I should add that Arizona is one of several states with ridiculous bills that will defend religion and put forth policies incriminating the LGBTQ community. Other states include Idaho, Kansas, Nevada, Ohio, Oregon, South Dakota, Tennessee and Utah.

For a party that always puts states’ rights and the Constitution first, the GOP seems to forget about the validity of state constitutions.

If the Republican party wants a larger voter turnout in 2014 and 2016, they must broaden their base. Going back to Barack Obama’s victory over Mitt Romney, the Republican National Committee analyzed their failed attempts to reach out to women, the Chicano/a community, the LGBT community, and even the African American community.

In the year since, it can be said that absolutely no progress has been made. Whereas the alienation has indeed continued thanks to Mike Huckabee’s choice word usage about contraception and, of course, SB 1062.

Now, as a freethinking American, I noticed immediately that this bill is in apparent violation of the First Amendment. Why does the GOP seem to use religion to stop any progress amongst the gay community? Between Senators Ted Cruz and Mike Lee effectively trying to reenact the Defense of Marriage Act and Louisiana governor Bobby Jindal visiting California to promote state-officiated bans on gay marriage based on the defense of faith, the First Amendment only applies when something religious is under “secular attack.” In their eyes, LGBTQ progress is a “secular attack” on what is deemed to be traditional marriage.

To be very clear, and I will insist this until my physical annihilation, the Constitution is a secular document forged by Enlightenment-thinking men. No “law respecting an establishment of religion” can exist while this secular Constitution remains the law of the land. In other words, SB 1062 technically cannot be enacted. But this somehow always goes out the window when it involves the LGBT community. Everyone is under strict protection (while also politically limited) by constitutional amendments.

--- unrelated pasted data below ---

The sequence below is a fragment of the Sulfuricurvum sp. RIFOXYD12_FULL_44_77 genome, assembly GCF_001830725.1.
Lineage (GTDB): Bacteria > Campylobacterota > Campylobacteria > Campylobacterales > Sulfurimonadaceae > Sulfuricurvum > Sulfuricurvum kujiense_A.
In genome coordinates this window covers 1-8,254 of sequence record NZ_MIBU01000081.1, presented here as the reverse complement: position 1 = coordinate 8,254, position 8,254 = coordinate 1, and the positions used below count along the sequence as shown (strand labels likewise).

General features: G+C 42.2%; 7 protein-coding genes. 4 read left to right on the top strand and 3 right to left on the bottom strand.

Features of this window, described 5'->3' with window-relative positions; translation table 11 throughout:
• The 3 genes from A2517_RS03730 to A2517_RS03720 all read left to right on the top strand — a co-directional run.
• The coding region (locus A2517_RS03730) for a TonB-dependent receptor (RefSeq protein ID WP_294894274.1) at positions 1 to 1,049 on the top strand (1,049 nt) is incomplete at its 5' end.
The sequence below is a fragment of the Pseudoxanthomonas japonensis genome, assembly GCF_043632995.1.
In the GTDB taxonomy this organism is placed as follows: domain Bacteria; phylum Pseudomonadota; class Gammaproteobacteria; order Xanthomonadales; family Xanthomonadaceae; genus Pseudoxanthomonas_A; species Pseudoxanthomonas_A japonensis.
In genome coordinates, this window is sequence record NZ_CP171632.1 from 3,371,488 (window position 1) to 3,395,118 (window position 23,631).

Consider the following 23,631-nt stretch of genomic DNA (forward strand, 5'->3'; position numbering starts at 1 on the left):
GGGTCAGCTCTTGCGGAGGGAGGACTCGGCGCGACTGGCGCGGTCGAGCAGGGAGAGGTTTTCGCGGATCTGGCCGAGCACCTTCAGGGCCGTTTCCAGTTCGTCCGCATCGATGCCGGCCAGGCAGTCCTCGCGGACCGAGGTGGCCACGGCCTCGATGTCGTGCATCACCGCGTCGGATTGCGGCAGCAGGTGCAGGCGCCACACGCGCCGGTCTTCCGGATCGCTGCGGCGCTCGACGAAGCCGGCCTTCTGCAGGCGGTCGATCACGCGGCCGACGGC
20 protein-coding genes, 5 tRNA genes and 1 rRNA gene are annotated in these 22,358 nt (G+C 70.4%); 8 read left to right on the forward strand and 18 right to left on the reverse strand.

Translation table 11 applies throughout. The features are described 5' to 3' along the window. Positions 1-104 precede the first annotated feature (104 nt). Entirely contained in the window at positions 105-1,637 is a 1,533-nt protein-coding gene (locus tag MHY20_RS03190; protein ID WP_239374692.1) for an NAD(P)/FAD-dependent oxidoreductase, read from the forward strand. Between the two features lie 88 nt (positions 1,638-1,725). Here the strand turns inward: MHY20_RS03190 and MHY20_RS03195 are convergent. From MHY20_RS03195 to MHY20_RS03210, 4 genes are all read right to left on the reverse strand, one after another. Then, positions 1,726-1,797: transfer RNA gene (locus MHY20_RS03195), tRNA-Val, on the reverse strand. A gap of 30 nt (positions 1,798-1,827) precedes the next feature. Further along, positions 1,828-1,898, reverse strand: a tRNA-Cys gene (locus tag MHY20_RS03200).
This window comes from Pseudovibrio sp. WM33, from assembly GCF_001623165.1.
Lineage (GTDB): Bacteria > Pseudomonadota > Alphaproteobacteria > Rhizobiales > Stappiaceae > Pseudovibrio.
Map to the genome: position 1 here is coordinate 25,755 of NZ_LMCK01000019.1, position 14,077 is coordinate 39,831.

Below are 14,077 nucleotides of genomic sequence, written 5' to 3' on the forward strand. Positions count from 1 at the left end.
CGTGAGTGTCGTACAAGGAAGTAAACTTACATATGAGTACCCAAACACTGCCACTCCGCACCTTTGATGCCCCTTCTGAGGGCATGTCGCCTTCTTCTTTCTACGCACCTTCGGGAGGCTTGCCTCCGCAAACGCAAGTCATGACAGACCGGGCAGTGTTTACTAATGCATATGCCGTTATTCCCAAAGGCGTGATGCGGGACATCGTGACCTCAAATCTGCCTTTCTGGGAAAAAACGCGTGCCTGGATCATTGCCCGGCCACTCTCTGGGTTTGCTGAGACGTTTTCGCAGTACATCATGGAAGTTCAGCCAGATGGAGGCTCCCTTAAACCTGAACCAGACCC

“Religion intermingled with government policies” will be more common after the viral spread of the Tea Party within the veins of Republican politics. I have observed since the Tea Party Shutdown in October that the United States has moved into a three-party system: the Democratic Party, Traditional Republicans, and Tea Party Republicans. For as long as the Tea Party has prominence in state governments (let alone federal), our gay brothers and sisters living in red states will endure harsh policies in the coming years.

There will always be a negative sidestep in the advance of progress.

As a strong supporter of LGBTQ rights, I cannot understand how bills similar to SB 1062 can possibly exist. There are Americans who need to accept that this is a nation for all people, where race, religion and sexual orientation do not matter. I would have thought we were so far past acts of political discrimination and that our nation as a whole proudly supports universal equality. I am glad I am wrong on at least one case.